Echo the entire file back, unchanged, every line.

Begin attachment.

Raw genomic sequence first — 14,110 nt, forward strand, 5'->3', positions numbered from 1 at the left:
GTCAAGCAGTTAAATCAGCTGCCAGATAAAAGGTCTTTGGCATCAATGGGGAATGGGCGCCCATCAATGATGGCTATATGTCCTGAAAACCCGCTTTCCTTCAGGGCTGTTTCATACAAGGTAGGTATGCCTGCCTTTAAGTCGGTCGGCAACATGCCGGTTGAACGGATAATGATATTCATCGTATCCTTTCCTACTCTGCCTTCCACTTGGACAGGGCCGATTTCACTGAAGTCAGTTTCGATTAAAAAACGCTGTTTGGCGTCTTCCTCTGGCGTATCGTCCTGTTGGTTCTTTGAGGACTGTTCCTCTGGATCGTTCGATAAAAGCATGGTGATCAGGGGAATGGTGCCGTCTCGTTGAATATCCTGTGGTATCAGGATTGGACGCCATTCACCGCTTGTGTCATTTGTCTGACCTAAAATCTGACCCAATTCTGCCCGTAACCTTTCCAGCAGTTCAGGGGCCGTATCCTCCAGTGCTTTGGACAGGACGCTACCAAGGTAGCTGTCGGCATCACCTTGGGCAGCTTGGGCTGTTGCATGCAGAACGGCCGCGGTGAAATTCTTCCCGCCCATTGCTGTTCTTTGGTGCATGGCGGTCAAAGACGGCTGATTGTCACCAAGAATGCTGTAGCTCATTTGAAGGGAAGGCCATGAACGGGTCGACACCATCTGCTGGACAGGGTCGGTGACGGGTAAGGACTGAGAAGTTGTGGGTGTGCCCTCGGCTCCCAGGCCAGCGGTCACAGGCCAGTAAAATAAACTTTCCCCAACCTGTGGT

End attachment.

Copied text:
Raw genomic sequence first — 14,110 nt, forward strand, 5'->3', positions numbered from 1 at the left:
GTCAAGCAGTTAAATCAGCTGCCAGATAAAAGGTCTTTGGCATCAATGGGGAATGGGCGCCCATCAATGATGGCTATATGTCCTGAAAACCCGCTTTCCTTCAGGGCTGTTTCATACAAGGTAGGTATGCCTGCCTTTAAGTCGGTCGGCAACATGCCGGTTGAACGGATAATGATATTCATCGTATCCTTTCCTACTCTGCCTTCCACTTGGACAGGGCCGATTTCACTGAAGTCAGTTTCGATTAAAAAACGCTGTTTGGCGTCTTCCTCTGGCGTATCGTCCTGTTGGTTCTTTGAGGACTGTTCCTCTGGATCGTTCGATAAAAGCATGGTGATCAGGGGAATGGTGCCGTCTCGTTGAATATCCTGTGGTATCAGGATTGGACGCCATTCACCGCTTGTGTCATTTGTCTGACCTAAAATCTGACCCAATTCTGCCCGTAACCTTTCCAGCAGTTCAGGGGCCGTATCCTCCAGTGCTTTGGACAGGACGCTACCAAGGTAGCTGTCGGCATCACCTTGGGCAGCTTGGGCTGTTGCATGCAGAACGGCCGCGGTGAAATTCTTCCCGCCCATTGCTGTTCTTTGGTGCATGGCGGTCAAAGACGGCTGATTGTCACCAAGAATGCTGTAGCTCATTTGAAGGGAAGGCCATGAACGGGTCGACACCATCTGCTGGACAGGGTCGGTGACGGGTAAGGACTGAGAAGTTGTGGGTGTGCCCTCGGCTCCCAGGCCAGCGGTCACAGGCCAGTAAAATAAACTTTCCCCAACCTGTGGT